Wellbeing & Health

Pain Management – An Alternative Approach

pain management

Pain Management

We have all experienced pain of some description and many of us know people who suffer pain every day. As a pain management specialist, I encounter more than the average person! It has many guises – ranging from temporary strains and tears to long term health conditions.

Pain is a source of fascination for me. Why? Because people experience it and endure it in so many different ways; and there are so many ways we can manage it if we choose to open our mind to options beyond the pharmacological route.

What is Pain?

Pain starts in the brain…the brain receives pain signals via the spinal cord and specialised nerve fibres from the impacted area of the body.  Simply put, the sensation of pain acts like an alarm telling us something is potentially wrong.

What are the different types of Pain?

Health professionals use different terms for different types of pain and this can influence how it is managed:

  • Short-term pain is called Acute Pain. An example is a sprained ankle.
  • Long-term is called Persistent or Chronic Pain. Back trouble or arthritis are examples.
  • Pain that comes and goes is called Recurrent or Intermittent Pain. A tooth ache could be one.

What sort of Pain is the most common?

BACK Pain is the UK’s leading cause of disability and one of the main reasons for work-related sickness absence.

The condition affects more than 1.1 million people in the UK, with 95% of patients suffering from problems affecting the lower back.   Most lower back pain is caused not by serious damage or disease but by sprains, muscle strains, minor injuries, or a pinched or irritated nerve. It can also occur during pregnancy, or because of stress, viral infection or a kidney infection..

64% of UK adults were overweight or obese in 2017, a person’s BMI, combined the body fat percentage, directly corresponds to both the risk and rate of back problems.

What is the impact of Pain?

Living with pain can have a detrimental effect on both the sufferer and the people they live/work with. Therefore finding effective tools for Pain Management is key.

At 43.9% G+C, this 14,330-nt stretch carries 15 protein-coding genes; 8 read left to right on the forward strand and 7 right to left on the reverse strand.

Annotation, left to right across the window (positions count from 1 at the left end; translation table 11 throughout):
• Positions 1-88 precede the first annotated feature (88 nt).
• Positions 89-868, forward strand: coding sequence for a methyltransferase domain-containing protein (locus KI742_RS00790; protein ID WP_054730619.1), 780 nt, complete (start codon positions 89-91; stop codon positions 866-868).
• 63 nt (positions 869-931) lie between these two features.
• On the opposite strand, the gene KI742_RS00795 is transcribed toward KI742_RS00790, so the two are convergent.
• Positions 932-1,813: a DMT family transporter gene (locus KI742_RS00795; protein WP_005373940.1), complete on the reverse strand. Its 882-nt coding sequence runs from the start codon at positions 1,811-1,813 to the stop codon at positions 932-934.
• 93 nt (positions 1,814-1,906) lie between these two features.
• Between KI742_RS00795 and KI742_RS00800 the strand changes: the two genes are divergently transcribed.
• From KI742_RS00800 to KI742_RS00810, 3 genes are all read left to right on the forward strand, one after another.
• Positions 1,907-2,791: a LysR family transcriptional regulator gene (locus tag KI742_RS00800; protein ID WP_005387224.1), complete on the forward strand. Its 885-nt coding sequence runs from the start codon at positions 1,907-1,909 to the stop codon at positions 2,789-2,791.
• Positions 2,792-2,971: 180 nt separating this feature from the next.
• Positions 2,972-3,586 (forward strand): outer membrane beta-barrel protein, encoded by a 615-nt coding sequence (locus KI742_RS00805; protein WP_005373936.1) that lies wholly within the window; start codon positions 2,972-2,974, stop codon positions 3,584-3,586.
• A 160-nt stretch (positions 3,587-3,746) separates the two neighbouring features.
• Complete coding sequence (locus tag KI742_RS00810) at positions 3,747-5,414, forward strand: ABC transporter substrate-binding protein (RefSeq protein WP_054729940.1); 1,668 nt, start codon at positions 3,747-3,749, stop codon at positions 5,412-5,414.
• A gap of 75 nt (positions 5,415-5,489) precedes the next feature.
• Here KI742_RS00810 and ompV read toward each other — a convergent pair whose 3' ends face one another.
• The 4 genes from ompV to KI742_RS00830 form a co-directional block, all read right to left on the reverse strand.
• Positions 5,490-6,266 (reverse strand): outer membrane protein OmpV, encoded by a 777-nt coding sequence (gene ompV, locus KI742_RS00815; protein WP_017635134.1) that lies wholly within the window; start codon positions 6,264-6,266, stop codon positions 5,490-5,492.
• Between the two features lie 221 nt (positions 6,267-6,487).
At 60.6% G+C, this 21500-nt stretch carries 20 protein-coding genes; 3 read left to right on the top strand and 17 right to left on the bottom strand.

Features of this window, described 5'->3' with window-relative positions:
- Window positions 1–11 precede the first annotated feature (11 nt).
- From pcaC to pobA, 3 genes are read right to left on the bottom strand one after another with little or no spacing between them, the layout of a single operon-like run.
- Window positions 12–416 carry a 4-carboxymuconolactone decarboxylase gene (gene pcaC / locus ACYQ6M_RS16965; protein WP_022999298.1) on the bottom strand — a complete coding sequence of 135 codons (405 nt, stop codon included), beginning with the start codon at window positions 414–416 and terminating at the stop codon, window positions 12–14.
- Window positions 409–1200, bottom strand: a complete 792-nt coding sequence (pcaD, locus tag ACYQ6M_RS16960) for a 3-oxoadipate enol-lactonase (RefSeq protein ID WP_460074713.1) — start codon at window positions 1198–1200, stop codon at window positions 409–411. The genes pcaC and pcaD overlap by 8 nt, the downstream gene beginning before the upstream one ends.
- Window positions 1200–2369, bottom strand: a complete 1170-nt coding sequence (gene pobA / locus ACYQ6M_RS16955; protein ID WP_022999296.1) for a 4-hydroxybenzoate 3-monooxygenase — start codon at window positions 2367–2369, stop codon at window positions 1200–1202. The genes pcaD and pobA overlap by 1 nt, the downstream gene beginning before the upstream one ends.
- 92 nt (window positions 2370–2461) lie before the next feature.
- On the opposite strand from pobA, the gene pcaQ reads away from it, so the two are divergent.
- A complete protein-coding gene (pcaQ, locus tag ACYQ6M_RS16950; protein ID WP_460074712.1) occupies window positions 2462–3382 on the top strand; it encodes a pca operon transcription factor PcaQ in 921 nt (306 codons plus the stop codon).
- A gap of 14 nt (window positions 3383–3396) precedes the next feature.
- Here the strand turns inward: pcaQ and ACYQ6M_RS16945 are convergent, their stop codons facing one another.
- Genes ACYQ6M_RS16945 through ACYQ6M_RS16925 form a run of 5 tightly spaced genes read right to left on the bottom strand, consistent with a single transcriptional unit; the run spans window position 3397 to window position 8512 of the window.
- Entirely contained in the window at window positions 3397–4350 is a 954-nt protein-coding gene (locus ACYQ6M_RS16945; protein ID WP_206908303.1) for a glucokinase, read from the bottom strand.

What are the NICE Guidelines for Pain Management Support?

As a practitioner of alternative health support, it is encouraging to see that the executive non-departmental public body of the Department of Health, NICE (National Institute for Health and Clinical Excellence) is about to publish it’s revised guidelines on how pain can be managed following a 4-year consultation process.

According to Draft Guidance, due for publication in 2021:

  • OUT – reliance on pharmacological prescriptions
  • IN – Exercise, CBT Talking Therapy, Traditional Chinese or Western Acupuncture, Electrical Physical Modalities

Why are these changes being made?

The focus of any treatment should be on reducing a person’s pain with a view to improving their quality of life.  The suggested alternatives are thought to have the following benefits:

  • Endorphin release – exercise, therapeutic touch, acupuncture.
  • Vagus nerve stimulation – meditation, breathing, relaxation, good diet, healthy gut.
  • Parasympathetic nervous system stimulation – acupuncture.
  • Reframing techniques – CBT talking therapy.
  • Closing the pain gate – body therapy, acupuncture

What is Chinese Medicine Acupuncture and Body Therapy?

As a post-graduate degree qualified Traditional Chinese Acupuncturist, who has also studied basic western medicine, I often get asked “so what is it?”. Not an unreasonable question and one which I could talk for hours on, but for briefness here are a few main headlines:

  • A system of medicine which has been around for millennia which has adapted and evolved.
  • Evidence based medicine.
  • Clinically evidenced to be more beneficial than some forms of “modern” medicine.
  • Misunderstood by some medics and academics but becoming more understood and more mainstream.
  • Used in palliative care in the NHS.
  • Gold standard modern medicine style control trials have proven it works for pain relief, nausea, headaches amongst other conditions.

What is the basis of Eastern Philosophies to Health & Wellbeing?

And the other question I get asked is, so how is it different to modern medicine; and these few short bullet points do not do it justice but to give you a flavour:

  • Look at the Whole Person and treats as such.
  • Every person is an individual – no one size fits all.
  • The mind and the body are connected.
  • No signs or symptoms are ignored – everything has a potential relevance to your pain.
  • Western science is catching up with this idea – think about recent research into the link between:
    • Gut health and mental health
    • Fibromyalgia and trauma
    • Arthritis and kidney disease
    • ……………..the Chinese knew this thousands of years ago!

Pain Management Tips

So here are my tips taken from my clinical practice on how to make a positive first step in the management of your pain:

  • Talk about it.
  • Own and honour your feelings.
  • Get help from a professional and accredited practitioner.
  • Be realistic about the ups and downs of treatment programmes.
  • Be open minded to other pathways of support.
  • Help yourself.
  • Accept your diet, your lifestyle, your weight, your habits, your posture, your sleep hygiene may all need to be addressed.
  • Know you are WORTH THE INVESTMENT.

Please do get in touch if you would like to discuss how you could manage your pain differently.

Kate Morris-Bates – Clinic Director, Acupuncturist, Clinical Therapist

kate@katemorrisbates.com | 07927 895415

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